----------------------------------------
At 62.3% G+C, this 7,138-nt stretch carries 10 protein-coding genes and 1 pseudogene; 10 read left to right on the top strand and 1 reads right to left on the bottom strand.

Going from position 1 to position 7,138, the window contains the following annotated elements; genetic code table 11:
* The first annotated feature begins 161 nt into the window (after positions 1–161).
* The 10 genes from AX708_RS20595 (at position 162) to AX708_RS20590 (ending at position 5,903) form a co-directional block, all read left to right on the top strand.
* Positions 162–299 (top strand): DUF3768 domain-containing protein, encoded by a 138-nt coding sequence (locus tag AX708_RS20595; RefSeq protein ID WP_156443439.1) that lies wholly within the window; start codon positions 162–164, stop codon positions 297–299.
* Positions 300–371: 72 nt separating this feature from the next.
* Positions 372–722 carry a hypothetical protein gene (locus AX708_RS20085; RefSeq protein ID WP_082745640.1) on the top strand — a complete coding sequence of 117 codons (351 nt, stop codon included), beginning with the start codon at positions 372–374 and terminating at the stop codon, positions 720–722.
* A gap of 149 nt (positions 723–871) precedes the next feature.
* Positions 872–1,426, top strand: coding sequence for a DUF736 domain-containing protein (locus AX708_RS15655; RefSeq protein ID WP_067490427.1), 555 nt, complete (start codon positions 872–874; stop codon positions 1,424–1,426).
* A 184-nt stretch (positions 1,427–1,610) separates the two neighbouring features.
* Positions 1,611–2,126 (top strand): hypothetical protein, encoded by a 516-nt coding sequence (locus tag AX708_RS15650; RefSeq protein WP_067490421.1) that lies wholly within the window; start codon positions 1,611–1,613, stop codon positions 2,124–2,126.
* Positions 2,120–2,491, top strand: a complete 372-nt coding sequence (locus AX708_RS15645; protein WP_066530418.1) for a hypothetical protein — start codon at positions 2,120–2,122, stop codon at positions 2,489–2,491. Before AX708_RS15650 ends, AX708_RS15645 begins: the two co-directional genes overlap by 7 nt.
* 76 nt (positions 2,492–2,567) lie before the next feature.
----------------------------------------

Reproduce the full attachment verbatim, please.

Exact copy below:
At 62.3% G+C, this 7,138-nt stretch carries 10 protein-coding genes and 1 pseudogene; 10 read left to right on the top strand and 1 reads right to left on the bottom strand.

Going from position 1 to position 7,138, the window contains the following annotated elements; genetic code table 11:
* The first annotated feature begins 161 nt into the window (after positions 1–161).
* The 10 genes from AX708_RS20595 (at position 162) to AX708_RS20590 (ending at position 5,903) form a co-directional block, all read left to right on the top strand.
* Positions 162–299 (top strand): DUF3768 domain-containing protein, encoded by a 138-nt coding sequence (locus tag AX708_RS20595; RefSeq protein ID WP_156443439.1) that lies wholly within the window; start codon positions 162–164, stop codon positions 297–299.
* Positions 300–371: 72 nt separating this feature from the next.
* Positions 372–722 carry a hypothetical protein gene (locus AX708_RS20085; RefSeq protein ID WP_082745640.1) on the top strand — a complete coding sequence of 117 codons (351 nt, stop codon included), beginning with the start codon at positions 372–374 and terminating at the stop codon, positions 720–722.
* A gap of 149 nt (positions 723–871) precedes the next feature.
* Positions 872–1,426, top strand: coding sequence for a DUF736 domain-containing protein (locus AX708_RS15655; RefSeq protein ID WP_067490427.1), 555 nt, complete (start codon positions 872–874; stop codon positions 1,424–1,426).
* A 184-nt stretch (positions 1,427–1,610) separates the two neighbouring features.
* Positions 1,611–2,126 (top strand): hypothetical protein, encoded by a 516-nt coding sequence (locus tag AX708_RS15650; RefSeq protein WP_067490421.1) that lies wholly within the window; start codon positions 1,611–1,613, stop codon positions 2,124–2,126.
* Positions 2,120–2,491, top strand: a complete 372-nt coding sequence (locus AX708_RS15645; protein WP_066530418.1) for a hypothetical protein — start codon at positions 2,120–2,122, stop codon at positions 2,489–2,491. Before AX708_RS15650 ends, AX708_RS15645 begins: the two co-directional genes overlap by 7 nt.
* 76 nt (positions 2,492–2,567) lie before the next feature.